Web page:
18. Curriculum Development • A curriculum can be defined as a“planned educational experience” • It is likely to involve: • Academic Staff • Educational Specialists • Subject Matter Experts • Designing a curriculum involves: • doing a needs analysis • deciding on initial team • analysing all stakeholders • deciding on learning objectives • allocating resources

  19. Curriculum Design Processes • Designing an e-Learning curriculum involves: • doing a needs analysis • assessing suitability for eLearning • deciding on initial team • analysing all stakeholders • deciding on learning objectives • allocating resources

  20. Select a Suitable Pedagogical Model, e.g. • Explicit Learning Materials • Course Materials • Case-Studies • Links to relevant Web Sites • Learning Activities • Individual Learning Activities • Group Learning Activities • Assessed Activities Self Reflection IndividualConstruction of Knowledge Virtual Learning Environment Social negotiation. Collaboration, Co-operation Tutoring, Scaffolding and Pastoral Support Peer Support, Socialisation The Tutor The Learner Nunes & McPherson (2002) The Peers

  21. Tasks Environment for Course Philosophy Learning Models Pedagogical Strategy LearningActivities Pedagogical Tactics Learning Outcomes eLearning Curriculum Development Pedagogical Model Curriculum Design McPherson & Nunes, 2004

  22. Educational Systems Design

  23. Educational Systems Design • ESD mustfocus on: …… identifying and implementing a learning environment combining pedagogical, subject matter and tutoring issues (Moore, 1991; Croft, 1993, Nunes, 1999)

  24. Implementing ESD • Recognize that complex e-learning environments means more than: • designing a few screens • specifying their sequence • Key to development of successful e-learning environments is: • recognising both technical and pedagogical components of educational design • integrating them in a coherent framework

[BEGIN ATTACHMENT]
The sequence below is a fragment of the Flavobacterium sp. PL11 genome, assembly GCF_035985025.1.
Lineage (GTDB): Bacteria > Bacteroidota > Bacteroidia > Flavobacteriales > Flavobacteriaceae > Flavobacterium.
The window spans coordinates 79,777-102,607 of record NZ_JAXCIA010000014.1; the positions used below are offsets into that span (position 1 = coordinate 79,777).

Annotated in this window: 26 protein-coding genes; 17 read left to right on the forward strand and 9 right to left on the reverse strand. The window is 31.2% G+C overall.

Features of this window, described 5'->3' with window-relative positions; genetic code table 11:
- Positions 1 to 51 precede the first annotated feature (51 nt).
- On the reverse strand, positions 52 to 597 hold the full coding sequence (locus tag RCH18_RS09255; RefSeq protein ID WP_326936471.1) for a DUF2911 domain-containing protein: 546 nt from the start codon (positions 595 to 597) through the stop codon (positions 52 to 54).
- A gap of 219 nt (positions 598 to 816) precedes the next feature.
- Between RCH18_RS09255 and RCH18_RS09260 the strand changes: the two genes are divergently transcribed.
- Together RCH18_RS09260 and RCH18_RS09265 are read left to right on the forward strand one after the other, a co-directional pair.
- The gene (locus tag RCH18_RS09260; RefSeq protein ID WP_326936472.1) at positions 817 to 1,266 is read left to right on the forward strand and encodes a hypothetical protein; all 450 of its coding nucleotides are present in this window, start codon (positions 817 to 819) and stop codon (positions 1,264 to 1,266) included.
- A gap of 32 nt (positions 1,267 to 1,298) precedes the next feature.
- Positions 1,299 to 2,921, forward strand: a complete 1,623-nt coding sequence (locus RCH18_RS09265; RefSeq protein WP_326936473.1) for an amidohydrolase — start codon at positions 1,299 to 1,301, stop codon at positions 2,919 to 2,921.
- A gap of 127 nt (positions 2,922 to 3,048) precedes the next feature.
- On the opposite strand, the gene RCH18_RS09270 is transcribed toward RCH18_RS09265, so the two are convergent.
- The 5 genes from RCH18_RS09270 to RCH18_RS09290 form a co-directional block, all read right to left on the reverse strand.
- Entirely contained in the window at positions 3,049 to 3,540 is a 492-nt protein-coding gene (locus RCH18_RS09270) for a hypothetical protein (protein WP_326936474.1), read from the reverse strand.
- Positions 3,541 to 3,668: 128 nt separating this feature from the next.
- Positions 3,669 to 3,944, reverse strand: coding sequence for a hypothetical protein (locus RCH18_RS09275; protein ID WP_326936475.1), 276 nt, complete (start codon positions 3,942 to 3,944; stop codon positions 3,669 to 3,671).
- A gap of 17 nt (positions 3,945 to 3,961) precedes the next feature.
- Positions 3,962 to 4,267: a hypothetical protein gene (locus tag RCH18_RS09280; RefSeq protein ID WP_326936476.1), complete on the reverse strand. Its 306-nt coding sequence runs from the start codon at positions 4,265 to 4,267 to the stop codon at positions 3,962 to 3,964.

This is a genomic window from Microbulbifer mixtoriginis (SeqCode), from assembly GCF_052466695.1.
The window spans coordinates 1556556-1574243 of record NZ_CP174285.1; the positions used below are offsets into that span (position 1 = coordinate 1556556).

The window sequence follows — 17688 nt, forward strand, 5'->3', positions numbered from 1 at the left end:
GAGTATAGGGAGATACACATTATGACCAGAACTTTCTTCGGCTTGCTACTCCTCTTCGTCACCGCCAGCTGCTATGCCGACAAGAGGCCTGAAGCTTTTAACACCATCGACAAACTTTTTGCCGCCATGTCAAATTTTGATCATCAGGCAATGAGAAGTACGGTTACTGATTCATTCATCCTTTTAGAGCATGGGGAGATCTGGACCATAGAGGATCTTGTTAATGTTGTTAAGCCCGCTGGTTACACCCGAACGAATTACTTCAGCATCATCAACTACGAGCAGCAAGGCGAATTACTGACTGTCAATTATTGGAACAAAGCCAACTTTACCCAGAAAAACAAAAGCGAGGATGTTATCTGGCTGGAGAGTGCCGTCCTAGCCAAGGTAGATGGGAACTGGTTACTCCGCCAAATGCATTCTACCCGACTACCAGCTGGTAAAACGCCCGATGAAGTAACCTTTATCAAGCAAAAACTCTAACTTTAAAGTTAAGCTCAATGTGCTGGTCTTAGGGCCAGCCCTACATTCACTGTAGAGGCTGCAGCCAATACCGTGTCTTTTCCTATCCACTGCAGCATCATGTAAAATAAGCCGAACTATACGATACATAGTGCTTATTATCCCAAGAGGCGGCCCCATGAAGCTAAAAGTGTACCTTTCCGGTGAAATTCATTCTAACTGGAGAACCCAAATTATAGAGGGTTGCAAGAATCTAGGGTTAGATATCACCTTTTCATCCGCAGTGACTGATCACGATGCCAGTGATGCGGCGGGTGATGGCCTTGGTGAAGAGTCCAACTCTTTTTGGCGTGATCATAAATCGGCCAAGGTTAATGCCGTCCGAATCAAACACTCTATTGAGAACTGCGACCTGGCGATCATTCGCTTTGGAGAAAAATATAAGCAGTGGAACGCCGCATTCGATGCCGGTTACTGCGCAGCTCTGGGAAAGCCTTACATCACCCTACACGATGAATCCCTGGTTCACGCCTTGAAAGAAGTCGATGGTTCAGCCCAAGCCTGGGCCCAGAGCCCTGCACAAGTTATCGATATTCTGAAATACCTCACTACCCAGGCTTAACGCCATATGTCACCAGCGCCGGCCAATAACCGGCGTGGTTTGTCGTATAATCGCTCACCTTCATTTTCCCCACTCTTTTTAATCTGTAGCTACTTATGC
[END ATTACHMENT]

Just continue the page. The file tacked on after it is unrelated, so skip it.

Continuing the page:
25. Implications for ESD • The process of design and development is: • one of co-construction and negotiation, • rather than interpretation of student’s needs • Rapid prototypingis thought to be an ideal approach, which: • facilitates the integration of different agents in educational software development, i.e. subject matter experts, designers & students

  26. Educational Systems Design • An ESDFramework: • Construction not Interpretation • Framework not a Methodology • Based on a Rapid Prototyping Approach • Recursive Design and Development • Required for Both Individual and Team-based Projects Curriculum Design Design and Specificationof the Learning Environment Development of different components Other Components Reference materials CMC facilities Explicit Web Materials Student and Tutor Feedback Evaluation Course Delivery General ESD framework adapted from Croft (1993) and Nunes (1999)

  27. Delivery of eLearning

  28. The eLearning Delivery Design • Must consider: • target audience • studentbackground • delivery mode • Often needs a team approach: • Academic staff • Researchers • Tutors • Support staff

  29. Module One Module Two Module Five Online Tutor Training Induction Module  Tutor Delivery and Support Module One Module Two Module Five Induction Module  Alumni Involvement Virtual Social Space Delivering an eLearning Course • Implementation model needs careful thought

  30. eLearning Delivery Issues • Particular consideration to be given to: • Tutoring and counselling processes • Prepared self-study learning materials • Readily available learning resources • Student group activities

  31. Time for some interaction! • This workshop forms part of on-going research at the University of Sheffield • At this point, you are invited to join this co-operative inquiry and to carry out a eLearning Critical Success Factor (CSF) Analysis

  32. Concluding Reflections • ICT offers great potential for HE, however … challenges must be faced if eLearning implementation is to be effective: • Policy-makers must decide and support strategy • Managers, technologists and educationalists must work together • Academics need training to implement changes to best advantage • Research to incorporate all stakeholder views

  33. Organisational Context Tasks Course Environment Philosophy Learning Models Learning Activities Pedagogical Strategy Pedagogical Tactics Learning Outcomes Evaluation McPherson & Nunes, 2004 Educational Management Action Research

  34. Closing Discussion Any Comments or Questions? Contact Details: “Maggie McPherson” <m.a.mcpherson@sheffield.ac.uk> Tel: +44 114 222 2696

  35. Option 1: Do nothing about it! (courtesy of Dr Amer Al Rawas,Sultan Qaboos University, Oman)

  36. Option 2: Rush to it ! (courtesy of Dr Amer Al Rawas,Sultan Qaboos University, Oman)

  37. Option 3: Take it seriously! (courtesy of Dr Amer Al Rawas,Sultan Qaboos University, Oman)